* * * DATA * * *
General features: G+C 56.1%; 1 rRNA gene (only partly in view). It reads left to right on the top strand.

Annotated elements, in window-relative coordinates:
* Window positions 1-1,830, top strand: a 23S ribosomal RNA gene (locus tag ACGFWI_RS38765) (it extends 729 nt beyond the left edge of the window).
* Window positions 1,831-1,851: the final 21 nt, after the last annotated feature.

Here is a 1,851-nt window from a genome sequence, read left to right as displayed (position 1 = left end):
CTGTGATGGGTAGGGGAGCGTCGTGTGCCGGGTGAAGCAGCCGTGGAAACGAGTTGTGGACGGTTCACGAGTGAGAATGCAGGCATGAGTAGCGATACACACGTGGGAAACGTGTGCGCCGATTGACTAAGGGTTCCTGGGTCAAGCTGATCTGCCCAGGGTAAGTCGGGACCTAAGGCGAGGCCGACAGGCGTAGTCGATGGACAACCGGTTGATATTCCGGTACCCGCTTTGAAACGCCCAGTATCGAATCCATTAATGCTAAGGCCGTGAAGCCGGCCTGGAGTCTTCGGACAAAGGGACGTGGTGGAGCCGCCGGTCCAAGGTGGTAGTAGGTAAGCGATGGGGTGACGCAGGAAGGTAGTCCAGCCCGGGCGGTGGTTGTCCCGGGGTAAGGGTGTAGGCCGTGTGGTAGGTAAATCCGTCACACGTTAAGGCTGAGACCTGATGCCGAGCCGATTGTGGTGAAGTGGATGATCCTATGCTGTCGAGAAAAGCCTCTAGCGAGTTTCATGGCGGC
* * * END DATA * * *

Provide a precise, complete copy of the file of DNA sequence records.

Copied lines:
General features: G+C 56.1%; 1 rRNA gene (only partly in view). It reads left to right on the top strand.

Annotated elements, in window-relative coordinates:
* Window positions 1-1,830, top strand: a 23S ribosomal RNA gene (locus tag ACGFWI_RS38765) (it extends 729 nt beyond the left edge of the window).
* Window positions 1,831-1,851: the final 21 nt, after the last annotated feature.

Here is a 1,851-nt window from a genome sequence, read left to right as displayed (position 1 = left end):
CTGTGATGGGTAGGGGAGCGTCGTGTGCCGGGTGAAGCAGCCGTGGAAACGAGTTGTGGACGGTTCACGAGTGAGAATGCAGGCATGAGTAGCGATACACACGTGGGAAACGTGTGCGCCGATTGACTAAGGGTTCCTGGGTCAAGCTGATCTGCCCAGGGTAAGTCGGGACCTAAGGCGAGGCCGACAGGCGTAGTCGATGGACAACCGGTTGATATTCCGGTACCCGCTTTGAAACGCCCAGTATCGAATCCATTAATGCTAAGGCCGTGAAGCCGGCCTGGAGTCTTCGGACAAAGGGACGTGGTGGAGCCGCCGGTCCAAGGTGGTAGTAGGTAAGCGATGGGGTGACGCAGGAAGGTAGTCCAGCCCGGGCGGTGGTTGTCCCGGGGTAAGGGTGTAGGCCGTGTGGTAGGTAAATCCGTCACACGTTAAGGCTGAGACCTGATGCCGAGCCGATTGTGGTGAAGTGGATGATCCTATGCTGTCGAGAAAAGCCTCTAGCGAGTTTCATGGCGGC